Unfortunately, most of the water-resistant camera bags available today come with a high price tag. However, this should not discourage you from heading out when it rains. Any kind of weather can yield unique and fantastic photos. You can just grab a rain cover and wrap it around your kit carrier. And if you can’t get a hold of this either, even a trash bag can do the trick!

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4. Dress For The Occasion

For your outdoor photography shoot to be successful, you must be comfortable in what you are wearing. And to dress right, you need to listen to what the weatherman says.

If you are hiking in cold weather, for instance, put on something warm. Good layering, topped with a fleece jacket, would be a great place to get started. Don’t forget a pair of gloves too! The last thing you want is your fingers being completely frozen that you can’t even press the shutter button.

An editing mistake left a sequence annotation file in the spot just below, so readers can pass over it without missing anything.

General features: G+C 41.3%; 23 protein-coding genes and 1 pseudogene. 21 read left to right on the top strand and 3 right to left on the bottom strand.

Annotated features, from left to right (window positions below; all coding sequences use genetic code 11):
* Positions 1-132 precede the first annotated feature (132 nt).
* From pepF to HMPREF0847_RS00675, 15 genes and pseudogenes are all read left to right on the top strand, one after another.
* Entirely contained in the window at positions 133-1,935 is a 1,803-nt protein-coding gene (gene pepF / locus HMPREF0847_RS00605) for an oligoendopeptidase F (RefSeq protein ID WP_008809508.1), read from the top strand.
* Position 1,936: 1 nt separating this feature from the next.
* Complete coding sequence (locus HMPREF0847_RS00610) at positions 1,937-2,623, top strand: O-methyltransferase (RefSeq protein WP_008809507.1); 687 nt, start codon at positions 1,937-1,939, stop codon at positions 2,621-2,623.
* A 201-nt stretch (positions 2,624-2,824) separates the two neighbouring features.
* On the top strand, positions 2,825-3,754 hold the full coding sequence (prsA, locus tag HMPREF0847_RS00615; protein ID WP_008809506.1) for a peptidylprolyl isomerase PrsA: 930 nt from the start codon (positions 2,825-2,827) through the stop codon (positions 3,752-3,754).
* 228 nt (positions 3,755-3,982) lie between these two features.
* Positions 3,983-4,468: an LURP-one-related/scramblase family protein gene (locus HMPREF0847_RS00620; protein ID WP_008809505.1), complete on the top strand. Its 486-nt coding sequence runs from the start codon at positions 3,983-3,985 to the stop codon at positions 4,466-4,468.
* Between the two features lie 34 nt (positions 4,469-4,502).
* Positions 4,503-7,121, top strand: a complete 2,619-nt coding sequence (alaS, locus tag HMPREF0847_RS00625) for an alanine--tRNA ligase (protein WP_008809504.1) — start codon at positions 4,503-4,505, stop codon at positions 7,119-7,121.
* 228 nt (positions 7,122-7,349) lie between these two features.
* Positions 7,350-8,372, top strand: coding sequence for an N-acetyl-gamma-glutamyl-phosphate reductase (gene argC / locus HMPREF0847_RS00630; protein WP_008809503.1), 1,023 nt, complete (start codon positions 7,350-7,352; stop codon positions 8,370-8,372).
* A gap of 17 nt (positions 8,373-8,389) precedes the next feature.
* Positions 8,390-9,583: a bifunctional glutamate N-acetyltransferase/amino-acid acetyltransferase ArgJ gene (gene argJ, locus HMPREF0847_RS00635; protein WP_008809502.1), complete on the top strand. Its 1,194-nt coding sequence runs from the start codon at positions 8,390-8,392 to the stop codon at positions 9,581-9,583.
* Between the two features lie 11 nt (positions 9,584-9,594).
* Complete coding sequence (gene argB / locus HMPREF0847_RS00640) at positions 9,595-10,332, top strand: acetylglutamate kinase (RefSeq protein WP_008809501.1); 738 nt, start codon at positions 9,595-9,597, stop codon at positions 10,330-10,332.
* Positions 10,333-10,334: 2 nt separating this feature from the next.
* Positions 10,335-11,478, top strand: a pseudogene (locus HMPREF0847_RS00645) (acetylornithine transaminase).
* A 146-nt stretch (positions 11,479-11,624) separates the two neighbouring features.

Mind your feet as well. A sturdy pair of hiking boots will keep them warm, comfy, and protected from snow, water, rocks, mud, and creepy crawlies. If your feet get cold or uncomfortable, you will start thinking about aborting your expedition—exactly what you do not want.

Finally, it’s always a good idea to have a raincoat or a waterproof poncho in your bag. You never know when it’s going to rain!

5. Shoot Raw

Once you are on site, shoot in “raw” format so you can obtain the best quality and more powerful images. You can set your camera to this format to capture unprocessed photos straight from the image sensor.

While raw images usually take up more space on the memory card than JPEG files, they do contain a larger amount of pixels that allow for more room for adjustments during image processing.

6. Take Advantage Of Natural Light

Natural light is outdoor photography’s best friend. Your photos will look amazing in the morning when the sun rises, as well as in the late afternoon when the sun starts to set. the light during these “golden hours” has a mellow, foggy quality that illuminates your subjects beautifully and removes the harsh midday shadows. The golden hues from the rising or setting sun provide an emotional overlay to the images, giving them a spectacular look.